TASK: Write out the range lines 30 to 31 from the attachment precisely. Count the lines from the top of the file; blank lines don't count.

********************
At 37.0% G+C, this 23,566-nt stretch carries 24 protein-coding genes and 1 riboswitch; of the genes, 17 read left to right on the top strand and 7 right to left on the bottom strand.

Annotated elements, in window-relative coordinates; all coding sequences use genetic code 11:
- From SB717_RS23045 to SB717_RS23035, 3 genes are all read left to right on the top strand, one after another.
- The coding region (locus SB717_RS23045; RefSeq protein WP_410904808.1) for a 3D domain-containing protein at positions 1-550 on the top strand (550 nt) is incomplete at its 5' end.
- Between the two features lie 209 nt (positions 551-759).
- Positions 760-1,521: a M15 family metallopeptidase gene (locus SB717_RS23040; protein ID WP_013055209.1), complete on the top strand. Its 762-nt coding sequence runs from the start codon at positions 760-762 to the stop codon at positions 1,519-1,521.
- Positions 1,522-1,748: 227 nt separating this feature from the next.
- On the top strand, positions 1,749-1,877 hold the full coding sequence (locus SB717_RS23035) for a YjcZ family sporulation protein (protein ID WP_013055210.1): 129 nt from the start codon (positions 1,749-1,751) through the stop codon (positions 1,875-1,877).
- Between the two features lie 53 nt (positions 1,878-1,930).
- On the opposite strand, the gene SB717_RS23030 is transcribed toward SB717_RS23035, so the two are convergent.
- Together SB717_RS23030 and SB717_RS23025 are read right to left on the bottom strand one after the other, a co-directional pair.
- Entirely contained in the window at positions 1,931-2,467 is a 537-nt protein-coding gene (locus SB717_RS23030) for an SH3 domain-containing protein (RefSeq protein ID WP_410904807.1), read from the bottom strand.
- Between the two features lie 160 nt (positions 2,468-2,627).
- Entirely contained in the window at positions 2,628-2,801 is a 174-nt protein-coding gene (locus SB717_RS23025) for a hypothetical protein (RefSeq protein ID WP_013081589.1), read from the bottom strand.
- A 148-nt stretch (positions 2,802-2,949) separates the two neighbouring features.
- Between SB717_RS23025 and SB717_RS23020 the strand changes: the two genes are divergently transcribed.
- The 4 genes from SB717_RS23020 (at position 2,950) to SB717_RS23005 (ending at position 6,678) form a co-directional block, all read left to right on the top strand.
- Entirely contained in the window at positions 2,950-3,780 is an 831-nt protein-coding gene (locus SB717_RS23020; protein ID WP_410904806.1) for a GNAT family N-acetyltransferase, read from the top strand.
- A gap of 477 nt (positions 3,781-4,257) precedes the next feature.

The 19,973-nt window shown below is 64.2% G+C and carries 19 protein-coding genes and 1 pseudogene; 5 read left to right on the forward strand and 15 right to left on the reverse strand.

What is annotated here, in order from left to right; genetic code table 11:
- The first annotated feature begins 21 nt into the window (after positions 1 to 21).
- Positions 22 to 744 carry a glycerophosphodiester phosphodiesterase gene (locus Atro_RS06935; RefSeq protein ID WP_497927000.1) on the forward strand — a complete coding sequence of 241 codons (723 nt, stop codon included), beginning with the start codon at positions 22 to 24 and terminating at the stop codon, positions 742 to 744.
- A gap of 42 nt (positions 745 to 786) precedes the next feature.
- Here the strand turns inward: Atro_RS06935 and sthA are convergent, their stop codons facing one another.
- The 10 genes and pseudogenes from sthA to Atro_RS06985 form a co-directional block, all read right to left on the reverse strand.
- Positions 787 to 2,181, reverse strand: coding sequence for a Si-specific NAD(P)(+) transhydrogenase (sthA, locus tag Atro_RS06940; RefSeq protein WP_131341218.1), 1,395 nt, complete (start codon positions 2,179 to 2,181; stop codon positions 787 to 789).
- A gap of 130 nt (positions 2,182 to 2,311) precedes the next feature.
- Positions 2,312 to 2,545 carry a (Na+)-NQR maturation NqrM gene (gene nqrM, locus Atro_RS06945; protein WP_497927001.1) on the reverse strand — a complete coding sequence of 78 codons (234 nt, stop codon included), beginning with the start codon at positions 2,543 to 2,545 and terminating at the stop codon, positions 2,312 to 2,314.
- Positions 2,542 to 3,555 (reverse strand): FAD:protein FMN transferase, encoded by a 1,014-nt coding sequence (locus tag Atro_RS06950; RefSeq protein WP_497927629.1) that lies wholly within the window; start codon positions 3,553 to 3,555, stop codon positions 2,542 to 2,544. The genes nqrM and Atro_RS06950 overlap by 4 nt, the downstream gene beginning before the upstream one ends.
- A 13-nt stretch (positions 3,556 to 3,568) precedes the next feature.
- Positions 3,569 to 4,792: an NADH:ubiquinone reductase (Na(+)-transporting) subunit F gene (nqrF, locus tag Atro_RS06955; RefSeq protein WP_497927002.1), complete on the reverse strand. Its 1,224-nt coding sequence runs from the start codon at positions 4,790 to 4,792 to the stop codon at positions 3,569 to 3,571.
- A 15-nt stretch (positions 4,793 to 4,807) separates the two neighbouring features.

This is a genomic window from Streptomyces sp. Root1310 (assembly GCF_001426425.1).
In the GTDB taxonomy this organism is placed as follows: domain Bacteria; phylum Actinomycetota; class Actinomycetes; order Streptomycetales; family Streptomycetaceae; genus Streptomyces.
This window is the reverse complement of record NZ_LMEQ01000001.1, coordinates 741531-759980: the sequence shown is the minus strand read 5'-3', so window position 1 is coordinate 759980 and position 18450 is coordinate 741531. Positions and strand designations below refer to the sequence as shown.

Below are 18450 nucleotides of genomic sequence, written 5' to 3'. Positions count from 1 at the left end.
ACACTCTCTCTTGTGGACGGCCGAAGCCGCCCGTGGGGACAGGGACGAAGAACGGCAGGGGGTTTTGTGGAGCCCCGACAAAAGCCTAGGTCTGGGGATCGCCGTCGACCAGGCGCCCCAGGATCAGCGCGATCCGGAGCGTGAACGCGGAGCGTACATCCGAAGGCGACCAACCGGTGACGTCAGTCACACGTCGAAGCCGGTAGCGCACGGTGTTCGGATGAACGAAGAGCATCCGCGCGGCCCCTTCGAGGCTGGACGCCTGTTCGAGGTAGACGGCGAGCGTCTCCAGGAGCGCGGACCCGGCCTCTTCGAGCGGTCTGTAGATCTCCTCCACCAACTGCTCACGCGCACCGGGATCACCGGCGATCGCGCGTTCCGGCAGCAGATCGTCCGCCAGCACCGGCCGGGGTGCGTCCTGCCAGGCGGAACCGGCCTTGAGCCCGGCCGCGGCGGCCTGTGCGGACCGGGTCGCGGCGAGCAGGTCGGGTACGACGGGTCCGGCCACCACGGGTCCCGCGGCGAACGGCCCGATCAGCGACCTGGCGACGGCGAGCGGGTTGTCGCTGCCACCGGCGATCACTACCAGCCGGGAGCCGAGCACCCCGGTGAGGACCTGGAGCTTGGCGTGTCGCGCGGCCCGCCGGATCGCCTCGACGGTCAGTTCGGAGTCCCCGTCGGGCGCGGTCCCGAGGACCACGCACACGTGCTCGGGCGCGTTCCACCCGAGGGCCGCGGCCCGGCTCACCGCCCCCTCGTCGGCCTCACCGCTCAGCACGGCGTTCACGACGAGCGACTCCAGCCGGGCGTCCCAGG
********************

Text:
- Positions 2,542 to 3,555 (reverse strand): FAD:protein FMN transferase, encoded by a 1,014-nt coding sequence (locus tag Atro_RS06950; RefSeq protein WP_497927629.1) that lies wholly within the window; start codon positions 3,553 to 3,555, stop codon positions 2,542 to 2,544. The genes nqrM and Atro_RS06950 overlap by 4 nt, the downstream gene beginning before the upstream one ends.
- A 13-nt stretch (positions 3,556 to 3,568) precedes the next feature.